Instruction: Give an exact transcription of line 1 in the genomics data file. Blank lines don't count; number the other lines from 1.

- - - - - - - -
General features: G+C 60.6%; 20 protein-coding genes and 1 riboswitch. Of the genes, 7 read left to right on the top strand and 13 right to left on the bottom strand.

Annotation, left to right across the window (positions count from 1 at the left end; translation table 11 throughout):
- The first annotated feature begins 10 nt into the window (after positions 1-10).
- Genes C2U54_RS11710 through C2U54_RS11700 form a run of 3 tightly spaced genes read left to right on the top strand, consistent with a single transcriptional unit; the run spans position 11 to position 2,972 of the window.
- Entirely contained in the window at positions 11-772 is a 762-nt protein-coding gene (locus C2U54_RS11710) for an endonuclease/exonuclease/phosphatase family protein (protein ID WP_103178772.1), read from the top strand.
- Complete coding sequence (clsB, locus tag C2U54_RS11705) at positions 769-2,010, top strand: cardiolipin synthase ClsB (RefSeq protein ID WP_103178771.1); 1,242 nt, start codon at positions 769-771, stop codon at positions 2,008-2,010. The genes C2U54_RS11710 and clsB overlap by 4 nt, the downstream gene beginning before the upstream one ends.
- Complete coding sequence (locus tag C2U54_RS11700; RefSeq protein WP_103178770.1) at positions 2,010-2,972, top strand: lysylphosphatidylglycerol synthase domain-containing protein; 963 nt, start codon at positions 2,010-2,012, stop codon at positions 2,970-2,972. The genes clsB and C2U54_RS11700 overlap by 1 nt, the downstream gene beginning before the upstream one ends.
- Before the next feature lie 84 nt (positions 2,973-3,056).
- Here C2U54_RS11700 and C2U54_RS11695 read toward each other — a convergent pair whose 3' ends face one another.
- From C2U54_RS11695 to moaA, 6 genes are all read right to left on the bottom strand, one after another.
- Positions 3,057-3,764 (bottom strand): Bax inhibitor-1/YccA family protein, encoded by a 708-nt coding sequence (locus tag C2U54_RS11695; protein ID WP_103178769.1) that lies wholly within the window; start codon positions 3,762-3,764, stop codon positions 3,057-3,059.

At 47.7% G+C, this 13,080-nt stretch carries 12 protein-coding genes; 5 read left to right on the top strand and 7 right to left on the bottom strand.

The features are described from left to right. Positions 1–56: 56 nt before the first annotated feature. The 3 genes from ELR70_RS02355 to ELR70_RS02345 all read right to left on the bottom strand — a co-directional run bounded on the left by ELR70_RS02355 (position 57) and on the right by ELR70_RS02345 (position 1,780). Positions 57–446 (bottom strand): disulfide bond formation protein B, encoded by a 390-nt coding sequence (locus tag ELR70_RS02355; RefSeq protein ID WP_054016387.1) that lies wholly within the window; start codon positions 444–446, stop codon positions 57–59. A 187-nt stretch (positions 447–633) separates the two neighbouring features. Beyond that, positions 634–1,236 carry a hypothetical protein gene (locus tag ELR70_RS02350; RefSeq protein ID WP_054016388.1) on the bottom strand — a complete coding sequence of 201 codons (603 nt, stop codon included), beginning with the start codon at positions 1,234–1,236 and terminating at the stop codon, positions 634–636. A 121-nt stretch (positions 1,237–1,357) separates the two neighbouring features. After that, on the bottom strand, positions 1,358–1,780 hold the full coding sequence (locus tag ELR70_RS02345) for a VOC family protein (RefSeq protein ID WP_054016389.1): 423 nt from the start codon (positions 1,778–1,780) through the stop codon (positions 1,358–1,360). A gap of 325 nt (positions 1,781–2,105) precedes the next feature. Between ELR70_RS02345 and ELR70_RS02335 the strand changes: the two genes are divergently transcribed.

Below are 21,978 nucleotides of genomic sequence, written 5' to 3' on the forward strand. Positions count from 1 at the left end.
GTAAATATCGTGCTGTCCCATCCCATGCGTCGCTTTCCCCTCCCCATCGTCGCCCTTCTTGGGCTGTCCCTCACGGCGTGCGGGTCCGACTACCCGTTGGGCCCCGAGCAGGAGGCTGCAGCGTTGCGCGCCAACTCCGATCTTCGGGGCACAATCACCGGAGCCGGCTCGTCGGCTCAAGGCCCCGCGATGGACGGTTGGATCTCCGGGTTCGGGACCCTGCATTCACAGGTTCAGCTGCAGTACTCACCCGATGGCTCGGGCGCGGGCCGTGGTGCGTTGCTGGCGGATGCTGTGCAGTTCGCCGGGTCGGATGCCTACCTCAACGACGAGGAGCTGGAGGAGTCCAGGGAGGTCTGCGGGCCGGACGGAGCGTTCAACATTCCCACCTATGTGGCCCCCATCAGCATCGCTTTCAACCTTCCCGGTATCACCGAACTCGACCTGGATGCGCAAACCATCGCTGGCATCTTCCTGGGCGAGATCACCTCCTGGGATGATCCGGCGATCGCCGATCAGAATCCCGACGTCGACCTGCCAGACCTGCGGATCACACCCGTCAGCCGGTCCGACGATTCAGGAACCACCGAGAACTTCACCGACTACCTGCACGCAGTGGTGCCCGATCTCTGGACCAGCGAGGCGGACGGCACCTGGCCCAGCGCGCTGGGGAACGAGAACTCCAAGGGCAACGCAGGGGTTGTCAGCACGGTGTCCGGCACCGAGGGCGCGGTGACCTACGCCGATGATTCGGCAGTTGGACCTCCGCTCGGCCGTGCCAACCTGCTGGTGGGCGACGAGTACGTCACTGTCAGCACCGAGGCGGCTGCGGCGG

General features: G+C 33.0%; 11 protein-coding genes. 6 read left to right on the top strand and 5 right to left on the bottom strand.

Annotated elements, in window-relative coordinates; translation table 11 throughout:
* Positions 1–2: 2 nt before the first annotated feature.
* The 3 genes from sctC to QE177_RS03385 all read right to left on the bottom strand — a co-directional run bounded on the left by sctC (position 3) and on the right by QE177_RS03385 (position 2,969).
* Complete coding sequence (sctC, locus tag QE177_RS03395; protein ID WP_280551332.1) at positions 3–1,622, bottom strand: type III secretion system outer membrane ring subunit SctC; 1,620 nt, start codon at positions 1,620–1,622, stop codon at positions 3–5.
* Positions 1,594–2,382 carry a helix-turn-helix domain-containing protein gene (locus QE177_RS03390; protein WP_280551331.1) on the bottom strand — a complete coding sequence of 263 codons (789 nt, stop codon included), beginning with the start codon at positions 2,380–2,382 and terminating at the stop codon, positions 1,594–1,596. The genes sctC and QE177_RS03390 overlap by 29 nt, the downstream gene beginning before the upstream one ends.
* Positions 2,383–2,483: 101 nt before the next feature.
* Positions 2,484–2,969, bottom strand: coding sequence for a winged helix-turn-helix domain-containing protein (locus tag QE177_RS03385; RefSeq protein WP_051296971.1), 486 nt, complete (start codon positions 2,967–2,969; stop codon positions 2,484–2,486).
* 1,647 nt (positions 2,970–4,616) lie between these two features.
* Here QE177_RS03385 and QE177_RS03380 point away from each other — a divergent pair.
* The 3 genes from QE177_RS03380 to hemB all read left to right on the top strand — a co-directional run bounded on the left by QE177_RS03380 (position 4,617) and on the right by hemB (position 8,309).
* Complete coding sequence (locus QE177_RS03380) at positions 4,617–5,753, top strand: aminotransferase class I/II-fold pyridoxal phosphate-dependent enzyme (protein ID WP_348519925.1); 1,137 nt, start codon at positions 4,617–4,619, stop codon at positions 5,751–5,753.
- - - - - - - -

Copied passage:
General features: G+C 60.6%; 20 protein-coding genes and 1 riboswitch. Of the genes, 7 read left to right on the top strand and 13 right to left on the bottom strand.